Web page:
Do you now, or do you ever, intend to be a Professional inspector? Your clients hire you to be the professional. Are you not sure of the defects that you discover? You do not necessarily need to describe the degree of defect, and NEVER a prescription for repair, but you do need to actually know what and why it is a defect. Until then, you should not even consider taking any $$$ until you can!
Read some sample reports off inspector web sights for insights as to how defects are described and reported.
If you can find anyone who is a Mike Crow fan make sure to find their sample reports because they are just amazing.
To hit on those two items that Jeff highlighted in red. If an outlet (assuming 3 prong) doesn’t have a ground, do you need an electrician to verify it? How about recommending repair by an electrician. For the cut joist, you already know it’s not right. Do you need someone to confirm your finding? Just recommend repair by a licensed professional (This may be a roofer, contractor, or structural engineer).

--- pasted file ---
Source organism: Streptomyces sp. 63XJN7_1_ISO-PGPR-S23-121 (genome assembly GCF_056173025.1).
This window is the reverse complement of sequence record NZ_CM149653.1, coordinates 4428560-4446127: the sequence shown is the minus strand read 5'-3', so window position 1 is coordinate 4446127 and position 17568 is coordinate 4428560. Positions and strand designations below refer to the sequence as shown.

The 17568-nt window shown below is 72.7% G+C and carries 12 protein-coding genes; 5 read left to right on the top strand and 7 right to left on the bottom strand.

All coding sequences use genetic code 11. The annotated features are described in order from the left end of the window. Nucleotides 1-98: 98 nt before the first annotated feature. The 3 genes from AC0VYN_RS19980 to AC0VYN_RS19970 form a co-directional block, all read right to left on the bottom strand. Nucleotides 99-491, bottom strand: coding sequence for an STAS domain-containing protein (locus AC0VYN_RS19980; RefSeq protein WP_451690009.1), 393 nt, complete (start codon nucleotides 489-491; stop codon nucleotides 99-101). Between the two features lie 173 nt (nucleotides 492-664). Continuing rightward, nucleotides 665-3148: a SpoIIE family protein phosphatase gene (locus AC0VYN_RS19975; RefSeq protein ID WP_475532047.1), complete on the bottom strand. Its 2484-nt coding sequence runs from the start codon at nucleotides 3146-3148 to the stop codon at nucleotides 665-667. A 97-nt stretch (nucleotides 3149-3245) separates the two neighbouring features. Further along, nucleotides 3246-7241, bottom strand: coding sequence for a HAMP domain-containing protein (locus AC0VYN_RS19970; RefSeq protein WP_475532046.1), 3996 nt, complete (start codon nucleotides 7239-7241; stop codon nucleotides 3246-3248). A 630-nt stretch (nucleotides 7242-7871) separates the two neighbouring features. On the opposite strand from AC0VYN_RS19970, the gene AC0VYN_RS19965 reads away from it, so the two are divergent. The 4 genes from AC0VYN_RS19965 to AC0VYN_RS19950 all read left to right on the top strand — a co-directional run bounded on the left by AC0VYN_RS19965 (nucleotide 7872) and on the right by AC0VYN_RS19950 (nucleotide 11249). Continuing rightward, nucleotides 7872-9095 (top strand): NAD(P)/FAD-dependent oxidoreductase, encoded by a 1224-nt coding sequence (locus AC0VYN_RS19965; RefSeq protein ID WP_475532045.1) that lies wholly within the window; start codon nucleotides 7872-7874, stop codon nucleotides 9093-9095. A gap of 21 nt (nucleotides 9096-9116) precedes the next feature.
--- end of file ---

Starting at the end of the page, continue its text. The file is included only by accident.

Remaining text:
In other words, most of the time, you have found a defect, and already know it isn’t right. Do you really want you clients to hear: Well, it looks like this outlet doesn’t have a ground, but even though you paid me to do the inspection, you should pay an electrician to come here and make sure I’m correct.
Or would your clients rather hear: So, this outlet isn’t grounded, an electrician would be the person to call to repair it.
There are times where further evaluation is necessary. For example, I’m not licensed to inspect for termites. But I see termite tubes all the time. In those cases, I will tell my clients that they really need to get a licensed termite inspector to come out and inspect the house.